The fact that the Spitzer/MIPS and Herschel/PACS distributions are close to each other in the overlapping range of luminosities is more than a simple consistency check. The similarity might indicate that the dust temperature does not correlate with the dust luminosity in that range. The dust fractional luminosities in Bryden et al. (2006) were based either on a single 70 μm measurement or on a combination of 24 μm and 70 μm fluxes. The dust luminosities in this work were derived from fluxes at longer wavelengths, basically from 70 μm, 100 μm, and 160 μm PACS fluxes. For simplicity, we assume that the Spitzer luminosities were based solely on a 70 μm flux and the Herschel values solely on a 100 μm flux. Under this assumption, the fractional luminosity is directly proportional to the flux at 70 μm or 100 μm (see Eq. (3) in Bryden et al. 2006). Next, it is obvious that the F70/F100 ratio decreases with decreasing dust temperature. Should the discs with lower fractional luminosities be systematically colder, the F70/F100 flux ratio would decrease with the dust luminosity. This would make the histogram based on F70 flux flatter and conversely, the histogram based on the F100 flux steeper. In the opposite case, i.e. if the discs of low fractional luminosity were systematically warmer, the opposite would be true. In either case, the slopes of the two histograms would differ, but this is not what we see in Fig. 6; instead, they are nearly the same in the ~4 × 10-6−3 × 10-5 luminosity range. Therefore, the dust temperature should be nearly the same for all discs with the dust luminosities in that range.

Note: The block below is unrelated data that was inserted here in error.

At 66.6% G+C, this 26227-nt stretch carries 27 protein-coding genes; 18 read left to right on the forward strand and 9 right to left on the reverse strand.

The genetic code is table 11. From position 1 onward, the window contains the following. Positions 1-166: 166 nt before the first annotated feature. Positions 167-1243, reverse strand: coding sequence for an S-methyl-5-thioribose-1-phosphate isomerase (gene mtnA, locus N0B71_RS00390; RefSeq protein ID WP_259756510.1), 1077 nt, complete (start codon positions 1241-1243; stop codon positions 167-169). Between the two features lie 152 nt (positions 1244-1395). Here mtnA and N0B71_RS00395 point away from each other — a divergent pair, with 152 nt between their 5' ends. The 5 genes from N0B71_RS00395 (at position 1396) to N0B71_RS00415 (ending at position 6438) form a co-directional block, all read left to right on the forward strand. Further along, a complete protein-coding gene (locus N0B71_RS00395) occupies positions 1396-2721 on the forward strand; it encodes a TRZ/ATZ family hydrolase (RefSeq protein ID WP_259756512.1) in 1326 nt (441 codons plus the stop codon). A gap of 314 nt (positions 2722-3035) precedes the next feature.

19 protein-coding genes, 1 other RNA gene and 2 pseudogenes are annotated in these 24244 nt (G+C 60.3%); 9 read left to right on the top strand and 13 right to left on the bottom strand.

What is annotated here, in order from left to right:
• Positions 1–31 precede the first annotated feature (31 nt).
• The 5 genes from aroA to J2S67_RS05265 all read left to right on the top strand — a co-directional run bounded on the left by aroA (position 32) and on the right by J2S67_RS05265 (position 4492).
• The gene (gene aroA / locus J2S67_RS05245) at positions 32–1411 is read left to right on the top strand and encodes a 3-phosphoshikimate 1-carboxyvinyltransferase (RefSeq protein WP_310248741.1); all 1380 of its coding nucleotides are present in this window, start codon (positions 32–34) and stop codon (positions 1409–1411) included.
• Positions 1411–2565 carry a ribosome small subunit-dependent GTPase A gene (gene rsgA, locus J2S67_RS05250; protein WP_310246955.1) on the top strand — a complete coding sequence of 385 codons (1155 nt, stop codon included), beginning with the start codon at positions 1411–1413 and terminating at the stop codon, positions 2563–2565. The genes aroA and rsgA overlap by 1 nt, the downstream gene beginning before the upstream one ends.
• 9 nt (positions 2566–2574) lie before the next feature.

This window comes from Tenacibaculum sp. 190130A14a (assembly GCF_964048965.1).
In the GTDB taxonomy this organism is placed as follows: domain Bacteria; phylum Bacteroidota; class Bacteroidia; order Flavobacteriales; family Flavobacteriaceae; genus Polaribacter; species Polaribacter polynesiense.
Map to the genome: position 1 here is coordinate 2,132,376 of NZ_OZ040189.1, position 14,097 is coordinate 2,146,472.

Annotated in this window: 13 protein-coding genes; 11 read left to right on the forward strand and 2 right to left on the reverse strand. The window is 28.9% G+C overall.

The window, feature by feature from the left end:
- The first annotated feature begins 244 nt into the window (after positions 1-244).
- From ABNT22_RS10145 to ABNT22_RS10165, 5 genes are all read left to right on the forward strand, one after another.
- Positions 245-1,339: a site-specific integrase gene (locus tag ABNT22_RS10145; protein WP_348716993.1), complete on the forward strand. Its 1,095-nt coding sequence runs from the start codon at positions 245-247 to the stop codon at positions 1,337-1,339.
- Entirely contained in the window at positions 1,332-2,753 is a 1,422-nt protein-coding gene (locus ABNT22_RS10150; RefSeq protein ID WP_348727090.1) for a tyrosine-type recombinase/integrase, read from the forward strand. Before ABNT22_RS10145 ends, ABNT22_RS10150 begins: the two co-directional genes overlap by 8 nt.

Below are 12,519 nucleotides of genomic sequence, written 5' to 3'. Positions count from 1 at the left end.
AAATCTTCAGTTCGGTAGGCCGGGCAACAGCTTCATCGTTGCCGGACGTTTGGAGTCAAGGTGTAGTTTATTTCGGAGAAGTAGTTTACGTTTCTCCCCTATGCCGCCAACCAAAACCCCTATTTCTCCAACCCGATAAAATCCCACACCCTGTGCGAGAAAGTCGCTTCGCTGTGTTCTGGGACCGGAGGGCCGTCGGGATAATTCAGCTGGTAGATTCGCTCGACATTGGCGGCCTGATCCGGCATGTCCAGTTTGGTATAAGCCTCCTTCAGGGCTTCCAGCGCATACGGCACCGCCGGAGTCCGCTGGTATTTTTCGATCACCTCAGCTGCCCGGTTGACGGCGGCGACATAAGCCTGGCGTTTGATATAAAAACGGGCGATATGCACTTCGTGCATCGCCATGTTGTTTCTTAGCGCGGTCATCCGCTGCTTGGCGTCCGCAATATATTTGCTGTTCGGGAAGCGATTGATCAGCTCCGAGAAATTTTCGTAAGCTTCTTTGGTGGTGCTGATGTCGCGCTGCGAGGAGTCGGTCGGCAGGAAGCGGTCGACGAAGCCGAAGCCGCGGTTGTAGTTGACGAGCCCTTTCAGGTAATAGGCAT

What implications might this have? The dust temperature is directly related to the disc radius. Assuming that the average stellar luminosity of all stars with discs in that fractional luminosity range is nearly the same, the fact that the dust temperature does not depend on the dust luminosity would automatically mean that the disc radius does not depend on the dust luminosity either. This would imply that it is not the location of the dust-producing planetesimals that primarily determines the disc dustiness. Instead, the disc dustiness must be set by other players in the system, e.g. by the dynamical evolution of presumed planets in the disc cavity.

The bottom line of this analysis is that the flattening of the distribution at low values of Ldust/L provided by the results of the Herschel observations decreases drastically the predictions of the excess incidence rate at luminosities ~10-7 compared to those obtained from MIPS results.

thumbnail Fig. 6

Cumulative distributions of the frequency of excesses obtained in this work (black) and those obtained from Spitzer/MIPS results Bryden et al. (2006; cyan), both plotted against fractional dust luminosity. The green straight line is a fit to the values of the frequencies at the less steep part of our cumulative distribution. The extrapolation down to 10-7, the current estimate of the Kuiper-belt fractional luminosity, gives a prediction for the incidence rate of excesses of ~0.25. The extrapolation from a straight line, plotted in red, fitted to the steeper part of the distribution, that mimics the MIPS results, gives a higher prediction ~0.35. The prediction from the Bryden et al. (2006) distribution, from the blue straight-line fit, is ~0.32. See text for details.

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5.2. Debris discs/binarity

Figure 7 shows the projected binary separation versus disc radius for excess sources in those stars catalogued as binaries in Table C.3 of this work (red symbols) as well as those in E13 (Table 16 of that paper, blue symbols). Squares and diamonds represent confirmed and dubious excess sources, respectively; triangles mark the spectroscopic binary HIP 77257, which has an unknown – but presumably small – separation. Filled and open symbols connected with an arrow represent the black-body disc radius, RBB computed using Eq. (2) and a more realistic disc radius estimate, Rdust, according to Pawellek & Krivov (2015), respectively, for the same system10.